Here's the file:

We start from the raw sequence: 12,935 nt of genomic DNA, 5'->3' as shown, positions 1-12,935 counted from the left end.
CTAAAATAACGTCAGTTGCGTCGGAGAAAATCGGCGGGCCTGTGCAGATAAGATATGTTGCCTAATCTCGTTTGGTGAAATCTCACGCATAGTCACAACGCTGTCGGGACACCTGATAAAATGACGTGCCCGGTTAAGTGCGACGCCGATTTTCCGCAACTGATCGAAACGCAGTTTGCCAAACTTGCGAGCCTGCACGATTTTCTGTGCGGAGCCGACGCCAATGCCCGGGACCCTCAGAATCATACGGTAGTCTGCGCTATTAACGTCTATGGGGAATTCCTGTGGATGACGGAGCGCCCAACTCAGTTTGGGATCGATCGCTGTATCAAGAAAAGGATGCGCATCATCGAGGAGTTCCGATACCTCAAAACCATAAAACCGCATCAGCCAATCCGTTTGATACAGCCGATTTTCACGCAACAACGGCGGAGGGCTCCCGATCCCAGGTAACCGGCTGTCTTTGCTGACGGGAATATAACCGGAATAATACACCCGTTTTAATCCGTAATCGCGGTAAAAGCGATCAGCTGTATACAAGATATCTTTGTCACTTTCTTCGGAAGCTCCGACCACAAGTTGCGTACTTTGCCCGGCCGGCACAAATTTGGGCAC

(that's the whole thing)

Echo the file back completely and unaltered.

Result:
We start from the raw sequence: 12,935 nt of genomic DNA, 5'->3' as shown, positions 1-12,935 counted from the left end.
CTAAAATAACGTCAGTTGCGTCGGAGAAAATCGGCGGGCCTGTGCAGATAAGATATGTTGCCTAATCTCGTTTGGTGAAATCTCACGCATAGTCACAACGCTGTCGGGACACCTGATAAAATGACGTGCCCGGTTAAGTGCGACGCCGATTTTCCGCAACTGATCGAAACGCAGTTTGCCAAACTTGCGAGCCTGCACGATTTTCTGTGCGGAGCCGACGCCAATGCCCGGGACCCTCAGAATCATACGGTAGTCTGCGCTATTAACGTCTATGGGGAATTCCTGTGGATGACGGAGCGCCCAACTCAGTTTGGGATCGATCGCTGTATCAAGAAAAGGATGCGCATCATCGAGGAGTTCCGATACCTCAAAACCATAAAACCGCATCAGCCAATCCGTTTGATACAGCCGATTTTCACGCAACAACGGCGGAGGGCTCCCGATCCCAGGTAACCGGCTGTCTTTGCTGACGGGAATATAACCGGAATAATACACCCGTTTTAATCCGTAATCGCGGTAAAAGCGATCAGCTGTATACAAGATATCTTTGTCACTTTCTTCGGAAGCTCCGACCACAAGTTGCGTACTTTGCCCGGCCGGCACAAATTTGGGCAC